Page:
Your Best Mother’s Day
By Tom Dardick
Mother’s Day is rightfully prominent – Mothers deserve celebration, praise, and appreciation for the sacrifices they make for their children. But, like the Hallmark holidays, does it ever seem a bit commercialized to you? Most people love their mothers; but, does it have to be a profit deal?
Maybe that’s a little cynical. So let me ask you moms – “What you think about Mother’s Day?” Do you look forward to it? Is your relationship with your children all that you want it to be?
If you have little kids, your answer may be a quick “Yes.” But, what if you have teenagers or adult children? Do you wish you were closer to them? Could Mother’s Day be better?
Now, I’m not a mom – but I have one. I’m also married to one and I know many others. I’ve noticed that the transition of their children to adulthood is not easy for a mom. She will always remember her baby – the one who saw her as their entire world. To a mother, the process of a child gaining their independence can feel like the slow (or too rapid) loss of something precious.
And it is. But each mother is also gaining something. It is then that you gain the opportunity to have the best Mother’s Days. It starts with desiring a successful adult relationship with your children. Look not at what you no longer have. Instead, look ahead and consider experiences you can have with your adult child which weren’t possible when they were younger.
Your relationship thrives as you help your child continue to grow. In adulthood, children grow by expanding their circle of concern. They stop focusing on what they personally have or don’t have, and they turn their attention to helping others. It might mean their spouse or, if you’re lucky, your grandchildren. It may mean that they become involved in a church family or their community. Their work may bring them to faraway unknown-to-you places. But, you can help them grow by teaching them to nurture those around them - helping them to be better moms or dads themselves.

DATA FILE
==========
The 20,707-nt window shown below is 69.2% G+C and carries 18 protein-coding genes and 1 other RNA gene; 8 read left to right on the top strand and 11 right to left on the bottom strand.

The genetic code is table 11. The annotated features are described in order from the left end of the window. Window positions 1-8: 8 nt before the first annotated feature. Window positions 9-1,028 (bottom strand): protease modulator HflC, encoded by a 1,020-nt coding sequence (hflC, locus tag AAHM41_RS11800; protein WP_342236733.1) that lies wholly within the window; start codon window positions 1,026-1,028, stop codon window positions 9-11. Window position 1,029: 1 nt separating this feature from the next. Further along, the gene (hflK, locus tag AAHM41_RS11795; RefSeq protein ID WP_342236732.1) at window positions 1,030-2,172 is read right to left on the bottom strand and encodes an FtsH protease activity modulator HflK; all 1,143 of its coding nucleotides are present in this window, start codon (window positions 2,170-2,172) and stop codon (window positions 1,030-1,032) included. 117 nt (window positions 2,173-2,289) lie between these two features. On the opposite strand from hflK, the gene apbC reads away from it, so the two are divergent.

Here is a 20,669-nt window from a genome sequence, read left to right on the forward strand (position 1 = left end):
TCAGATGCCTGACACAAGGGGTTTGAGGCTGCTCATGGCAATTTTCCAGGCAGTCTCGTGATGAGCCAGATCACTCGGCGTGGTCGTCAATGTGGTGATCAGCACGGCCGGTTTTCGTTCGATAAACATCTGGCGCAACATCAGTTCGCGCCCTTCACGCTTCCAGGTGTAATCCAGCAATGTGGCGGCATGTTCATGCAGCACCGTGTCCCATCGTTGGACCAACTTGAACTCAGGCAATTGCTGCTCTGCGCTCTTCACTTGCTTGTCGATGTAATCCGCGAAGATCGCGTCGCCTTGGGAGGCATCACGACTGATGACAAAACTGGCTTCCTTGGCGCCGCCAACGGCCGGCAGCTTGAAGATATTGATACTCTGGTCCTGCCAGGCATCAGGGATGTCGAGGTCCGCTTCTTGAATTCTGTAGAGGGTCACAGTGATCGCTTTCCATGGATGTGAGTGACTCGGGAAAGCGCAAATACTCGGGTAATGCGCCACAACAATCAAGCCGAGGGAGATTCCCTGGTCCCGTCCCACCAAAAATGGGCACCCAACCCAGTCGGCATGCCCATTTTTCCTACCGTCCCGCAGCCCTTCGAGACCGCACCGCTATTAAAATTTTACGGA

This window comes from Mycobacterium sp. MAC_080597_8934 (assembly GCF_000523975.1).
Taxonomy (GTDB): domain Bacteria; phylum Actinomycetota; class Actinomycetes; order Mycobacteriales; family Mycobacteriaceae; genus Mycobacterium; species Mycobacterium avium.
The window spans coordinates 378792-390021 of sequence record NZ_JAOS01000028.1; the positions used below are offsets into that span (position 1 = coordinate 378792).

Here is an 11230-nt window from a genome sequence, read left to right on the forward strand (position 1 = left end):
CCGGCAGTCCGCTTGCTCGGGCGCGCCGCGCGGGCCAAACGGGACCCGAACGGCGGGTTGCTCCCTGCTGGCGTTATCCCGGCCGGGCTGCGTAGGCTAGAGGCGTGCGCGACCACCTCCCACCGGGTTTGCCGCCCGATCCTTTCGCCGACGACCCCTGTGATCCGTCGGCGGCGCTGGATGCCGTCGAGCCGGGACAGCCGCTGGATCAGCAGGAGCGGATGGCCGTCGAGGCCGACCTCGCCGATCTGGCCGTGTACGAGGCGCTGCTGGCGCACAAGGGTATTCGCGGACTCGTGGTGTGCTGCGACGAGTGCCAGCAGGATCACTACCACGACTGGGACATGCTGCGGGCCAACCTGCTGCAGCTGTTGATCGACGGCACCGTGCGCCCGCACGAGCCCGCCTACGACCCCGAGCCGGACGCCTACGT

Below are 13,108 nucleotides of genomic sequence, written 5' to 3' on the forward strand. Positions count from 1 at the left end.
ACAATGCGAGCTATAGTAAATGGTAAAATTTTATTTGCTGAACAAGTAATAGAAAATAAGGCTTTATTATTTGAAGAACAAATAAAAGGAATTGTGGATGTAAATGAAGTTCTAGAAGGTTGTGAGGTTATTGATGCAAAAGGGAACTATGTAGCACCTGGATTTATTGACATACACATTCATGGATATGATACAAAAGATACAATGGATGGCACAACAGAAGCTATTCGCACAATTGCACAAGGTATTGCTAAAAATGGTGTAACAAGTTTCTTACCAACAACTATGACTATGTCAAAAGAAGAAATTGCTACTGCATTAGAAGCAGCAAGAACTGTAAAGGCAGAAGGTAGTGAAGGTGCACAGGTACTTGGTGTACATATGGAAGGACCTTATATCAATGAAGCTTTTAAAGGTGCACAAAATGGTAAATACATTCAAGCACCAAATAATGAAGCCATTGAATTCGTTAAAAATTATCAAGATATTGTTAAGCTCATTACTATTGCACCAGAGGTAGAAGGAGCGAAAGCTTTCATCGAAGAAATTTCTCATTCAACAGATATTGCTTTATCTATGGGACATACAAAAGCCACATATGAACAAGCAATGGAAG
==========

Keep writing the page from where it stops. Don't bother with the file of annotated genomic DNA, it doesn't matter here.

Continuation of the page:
Maybe the best way to strengthen your relationship with your children is by continuing to grow yourself. You want respect? Be respectable! This means learning and growing; trying new things – maybe even with them. It could mean standing for something. This helps them continue to see you as a role model.
If you’re like my mom, the best thing you can get on Mother’s Day is family time together. That really is the stuff on which relationships are built – shared experience. If you want to experience your best Mother’s Day, try to get together with an agenda that has some eye toward what your kids would most enjoy. If they’re outdoorsy types – go on a picnic. If they’re movie buffs – watch one together. If they like games, plan to play some together. Do something out of the ordinary. Something unexpected. This is what makes a day memorable, builds experience, and nourishes relationships.
May every day be your best Mother’s Day!